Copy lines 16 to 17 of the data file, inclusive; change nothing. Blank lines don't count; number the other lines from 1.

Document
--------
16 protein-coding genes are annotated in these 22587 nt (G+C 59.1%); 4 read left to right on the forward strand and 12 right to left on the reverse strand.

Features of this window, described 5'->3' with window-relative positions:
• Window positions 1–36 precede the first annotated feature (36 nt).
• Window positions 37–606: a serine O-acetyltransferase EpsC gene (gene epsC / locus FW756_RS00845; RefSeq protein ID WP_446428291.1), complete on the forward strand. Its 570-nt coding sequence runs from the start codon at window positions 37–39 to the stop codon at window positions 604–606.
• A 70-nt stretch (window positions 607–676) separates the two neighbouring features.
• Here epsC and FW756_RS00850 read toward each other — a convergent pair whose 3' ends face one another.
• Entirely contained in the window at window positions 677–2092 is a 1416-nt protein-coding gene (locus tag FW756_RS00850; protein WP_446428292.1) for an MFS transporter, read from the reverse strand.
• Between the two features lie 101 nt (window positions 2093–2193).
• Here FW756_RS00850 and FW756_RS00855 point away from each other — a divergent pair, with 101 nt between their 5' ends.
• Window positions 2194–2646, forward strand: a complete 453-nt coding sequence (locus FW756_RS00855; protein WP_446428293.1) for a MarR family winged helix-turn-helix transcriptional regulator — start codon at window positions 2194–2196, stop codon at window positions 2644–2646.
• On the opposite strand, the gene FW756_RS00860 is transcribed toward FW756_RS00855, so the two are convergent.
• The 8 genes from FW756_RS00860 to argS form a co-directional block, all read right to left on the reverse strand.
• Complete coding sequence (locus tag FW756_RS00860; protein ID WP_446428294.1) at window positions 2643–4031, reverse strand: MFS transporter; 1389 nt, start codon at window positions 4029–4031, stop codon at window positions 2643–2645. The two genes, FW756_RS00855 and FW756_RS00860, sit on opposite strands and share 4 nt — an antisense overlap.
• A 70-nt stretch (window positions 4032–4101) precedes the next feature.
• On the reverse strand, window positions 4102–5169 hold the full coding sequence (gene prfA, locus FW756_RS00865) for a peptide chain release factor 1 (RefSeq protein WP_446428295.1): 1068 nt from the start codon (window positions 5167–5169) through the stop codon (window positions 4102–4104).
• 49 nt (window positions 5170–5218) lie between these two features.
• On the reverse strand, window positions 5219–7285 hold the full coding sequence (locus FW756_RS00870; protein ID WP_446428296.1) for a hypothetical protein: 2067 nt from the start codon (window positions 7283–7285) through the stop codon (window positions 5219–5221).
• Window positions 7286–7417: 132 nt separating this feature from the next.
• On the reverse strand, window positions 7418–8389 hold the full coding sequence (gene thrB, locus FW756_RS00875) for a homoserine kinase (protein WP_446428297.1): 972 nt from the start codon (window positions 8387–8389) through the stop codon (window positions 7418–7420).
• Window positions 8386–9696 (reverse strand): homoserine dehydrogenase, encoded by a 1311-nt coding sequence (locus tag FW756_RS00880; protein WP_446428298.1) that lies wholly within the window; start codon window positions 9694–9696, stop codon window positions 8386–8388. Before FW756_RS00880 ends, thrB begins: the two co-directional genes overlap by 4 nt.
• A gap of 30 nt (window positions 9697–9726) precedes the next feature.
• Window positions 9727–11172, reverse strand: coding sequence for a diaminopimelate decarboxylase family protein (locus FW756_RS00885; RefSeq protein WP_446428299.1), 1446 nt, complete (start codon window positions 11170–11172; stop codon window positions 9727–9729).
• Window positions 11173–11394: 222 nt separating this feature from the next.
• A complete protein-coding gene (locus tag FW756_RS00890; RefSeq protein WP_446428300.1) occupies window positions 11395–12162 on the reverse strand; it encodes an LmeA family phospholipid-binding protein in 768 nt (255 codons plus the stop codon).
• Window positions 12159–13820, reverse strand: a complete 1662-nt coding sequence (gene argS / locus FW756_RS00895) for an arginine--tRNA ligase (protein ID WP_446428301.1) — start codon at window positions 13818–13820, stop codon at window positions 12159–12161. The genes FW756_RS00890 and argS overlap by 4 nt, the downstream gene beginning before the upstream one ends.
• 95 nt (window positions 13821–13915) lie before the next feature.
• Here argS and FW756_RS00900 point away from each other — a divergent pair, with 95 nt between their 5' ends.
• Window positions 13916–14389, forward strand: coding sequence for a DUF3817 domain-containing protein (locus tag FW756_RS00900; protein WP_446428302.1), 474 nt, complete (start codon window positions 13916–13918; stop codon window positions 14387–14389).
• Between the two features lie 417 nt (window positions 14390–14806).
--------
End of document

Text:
• 49 nt (window positions 5170–5218) lie between these two features.
• On the reverse strand, window positions 5219–7285 hold the full coding sequence (locus FW756_RS00870; protein ID WP_446428296.1) for a hypothetical protein: 2067 nt from the start codon (window positions 7283–7285) through the stop codon (window positions 5219–5221).